There’s this moment when he looks at me and I swear his eyes say, “What do you want to happen here, Lauren?” I can’t handle the sincerity. Is this flirtation? I excuse myself to go to the bathroom and when I’m back, the moment’s gone. Was it ever there?

The parking meter is up. He’s gone. I’m walking home, deflated. And highly caffeinated.

I’m a greeter at an evening meeting. Night blind without my glasses, I see this big man walking toward me. I’m attracted before I even see his face and suddenly, I realize it’s Toby. He’s changed from asylum skinny to a big, burly, bearded mountain man. Healing looks so good on him. “Do you know Toby?” I ask the guy standing outside with me. “Oh, Toby? He’s totally nuts.” Clearly, he does not know Toby at all. Reality slips away and the fantasy swims into view:

It’s me jumping in slow motion, up and down on his army-made bed. Messing up his sheets and making his life complete.

My heart beats so loudly during his share that I’m deaf to his words. I’m convinced everyone can hear it thumping. 

This time I’m too overwhelmed with attraction to congratulate him. I’ll text him later. My friend rushes to hold his hand as we all say the serenity prayer. I hate having a friend who moves in on men I love, but it’s a sick crew, so I take what I can get. “He’s weird,” she says. He didn’t flirt with her either. “Maybe he’s like me?” offers another past obsession/failed-husband-attempt. “He’s only into pre-op trans women?” Maybe. I saw him on a dating app. We did not match.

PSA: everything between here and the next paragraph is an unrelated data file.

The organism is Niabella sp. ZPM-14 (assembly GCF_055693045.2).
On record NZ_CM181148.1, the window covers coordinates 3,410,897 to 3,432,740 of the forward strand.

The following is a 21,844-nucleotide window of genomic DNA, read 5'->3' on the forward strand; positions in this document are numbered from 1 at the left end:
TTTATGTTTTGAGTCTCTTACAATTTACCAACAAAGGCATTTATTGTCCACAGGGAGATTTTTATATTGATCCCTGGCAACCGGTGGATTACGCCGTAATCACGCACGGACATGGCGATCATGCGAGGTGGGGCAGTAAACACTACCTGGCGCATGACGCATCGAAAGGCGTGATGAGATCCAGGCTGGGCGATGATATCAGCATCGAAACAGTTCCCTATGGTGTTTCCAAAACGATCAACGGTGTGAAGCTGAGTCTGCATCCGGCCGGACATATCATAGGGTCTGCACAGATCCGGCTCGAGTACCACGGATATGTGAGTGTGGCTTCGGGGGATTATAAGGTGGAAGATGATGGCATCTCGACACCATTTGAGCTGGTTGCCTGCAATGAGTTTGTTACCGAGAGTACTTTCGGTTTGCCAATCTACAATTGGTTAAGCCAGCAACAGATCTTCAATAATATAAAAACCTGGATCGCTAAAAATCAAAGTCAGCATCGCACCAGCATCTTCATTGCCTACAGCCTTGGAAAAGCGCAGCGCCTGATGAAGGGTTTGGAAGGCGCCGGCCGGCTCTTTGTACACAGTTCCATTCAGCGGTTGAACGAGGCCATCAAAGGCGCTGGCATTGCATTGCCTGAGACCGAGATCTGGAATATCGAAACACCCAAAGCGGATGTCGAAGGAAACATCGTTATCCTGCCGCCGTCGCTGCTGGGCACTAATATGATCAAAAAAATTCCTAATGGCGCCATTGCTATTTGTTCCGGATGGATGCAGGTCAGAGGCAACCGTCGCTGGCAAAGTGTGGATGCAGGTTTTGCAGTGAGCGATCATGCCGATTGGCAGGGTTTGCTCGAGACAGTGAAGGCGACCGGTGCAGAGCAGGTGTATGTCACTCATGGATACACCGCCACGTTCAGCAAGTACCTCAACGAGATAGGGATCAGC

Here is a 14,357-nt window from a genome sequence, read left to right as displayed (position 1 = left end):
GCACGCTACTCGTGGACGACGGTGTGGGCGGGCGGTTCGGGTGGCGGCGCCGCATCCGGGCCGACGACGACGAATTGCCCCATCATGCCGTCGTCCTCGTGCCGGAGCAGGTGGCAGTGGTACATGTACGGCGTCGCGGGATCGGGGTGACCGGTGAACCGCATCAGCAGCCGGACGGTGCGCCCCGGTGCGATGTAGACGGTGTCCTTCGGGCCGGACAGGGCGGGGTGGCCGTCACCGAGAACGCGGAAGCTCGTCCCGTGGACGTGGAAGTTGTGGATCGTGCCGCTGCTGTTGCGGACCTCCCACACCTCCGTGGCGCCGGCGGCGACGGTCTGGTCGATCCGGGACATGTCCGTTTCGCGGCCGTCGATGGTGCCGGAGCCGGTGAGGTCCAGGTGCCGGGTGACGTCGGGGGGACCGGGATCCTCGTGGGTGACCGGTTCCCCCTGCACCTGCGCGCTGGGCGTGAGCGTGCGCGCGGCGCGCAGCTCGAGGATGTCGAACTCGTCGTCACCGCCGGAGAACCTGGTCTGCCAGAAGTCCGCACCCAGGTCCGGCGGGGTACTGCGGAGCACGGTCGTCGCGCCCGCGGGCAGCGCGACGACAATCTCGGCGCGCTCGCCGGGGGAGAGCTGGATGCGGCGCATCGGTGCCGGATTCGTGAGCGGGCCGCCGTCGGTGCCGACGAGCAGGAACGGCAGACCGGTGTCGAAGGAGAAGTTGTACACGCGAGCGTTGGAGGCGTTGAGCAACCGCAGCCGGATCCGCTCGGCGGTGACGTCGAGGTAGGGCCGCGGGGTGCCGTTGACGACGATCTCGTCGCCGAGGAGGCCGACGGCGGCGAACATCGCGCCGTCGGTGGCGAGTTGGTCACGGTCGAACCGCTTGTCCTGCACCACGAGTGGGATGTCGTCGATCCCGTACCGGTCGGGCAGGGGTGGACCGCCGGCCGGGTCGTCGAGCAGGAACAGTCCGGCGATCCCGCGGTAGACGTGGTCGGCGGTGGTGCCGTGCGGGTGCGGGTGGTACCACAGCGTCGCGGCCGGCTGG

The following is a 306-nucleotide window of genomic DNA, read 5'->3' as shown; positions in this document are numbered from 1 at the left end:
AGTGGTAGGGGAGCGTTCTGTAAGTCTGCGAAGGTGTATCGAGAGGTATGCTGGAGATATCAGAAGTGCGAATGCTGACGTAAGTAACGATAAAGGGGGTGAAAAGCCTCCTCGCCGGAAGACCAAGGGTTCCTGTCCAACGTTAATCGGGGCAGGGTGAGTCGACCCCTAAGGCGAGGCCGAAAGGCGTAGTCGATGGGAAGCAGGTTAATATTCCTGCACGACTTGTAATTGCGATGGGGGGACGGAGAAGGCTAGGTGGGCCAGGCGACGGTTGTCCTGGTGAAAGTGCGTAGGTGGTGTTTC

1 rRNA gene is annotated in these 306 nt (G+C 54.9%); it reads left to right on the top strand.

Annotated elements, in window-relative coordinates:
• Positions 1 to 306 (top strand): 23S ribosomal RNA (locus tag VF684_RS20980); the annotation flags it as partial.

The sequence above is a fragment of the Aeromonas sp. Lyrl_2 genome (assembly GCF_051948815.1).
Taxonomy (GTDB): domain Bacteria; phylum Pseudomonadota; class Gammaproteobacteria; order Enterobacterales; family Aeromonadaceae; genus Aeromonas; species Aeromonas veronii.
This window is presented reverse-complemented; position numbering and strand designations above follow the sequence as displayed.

He replies to my text, “Thank you, Lauren.” He obviously still has my number saved.

And then nothing… 

It’s year three and covid’s hit. I send him my last fragile attempt. It’s weak and ridiculous. Something about sending good vibes his way. I want to punch myself in the face for being such a loser. He doesn’t reply. I tried my best and besides; I don’t want to date an acting extra, anyway. I don’t even want kids. He’s probably a conservative Republican who only likes Southern blondes. He’s self-proclaimed suicidal. The man is sick. He can’t handle me. 

But what if he really is as great as I think he is and thinks I’m the sick one? What if he’s seeing straight through me into my need and desperation and love addiction? What if he knows and doesn’t want me? It’s a horrific thought. And it’s an incessant one that gnaws at me. He knows what I am. Of course, he doesn’t want that. 

So I say my little prayer for me. God, grant me the serenity to accept the things I cannot change, courage to change the things I can, and the wisdom to know the difference. And may you send me somebody better than Toby Savanna? Amen. 

P.S: Unless you’re Toby and you’re reading this, then hey, you probably think this about you, but it’s not. Anyway, let’s catch up! I’m so much better now. Call me?

P.P.S: If you enjoy these stories, buy me a coffee. I always want another one. Thanks x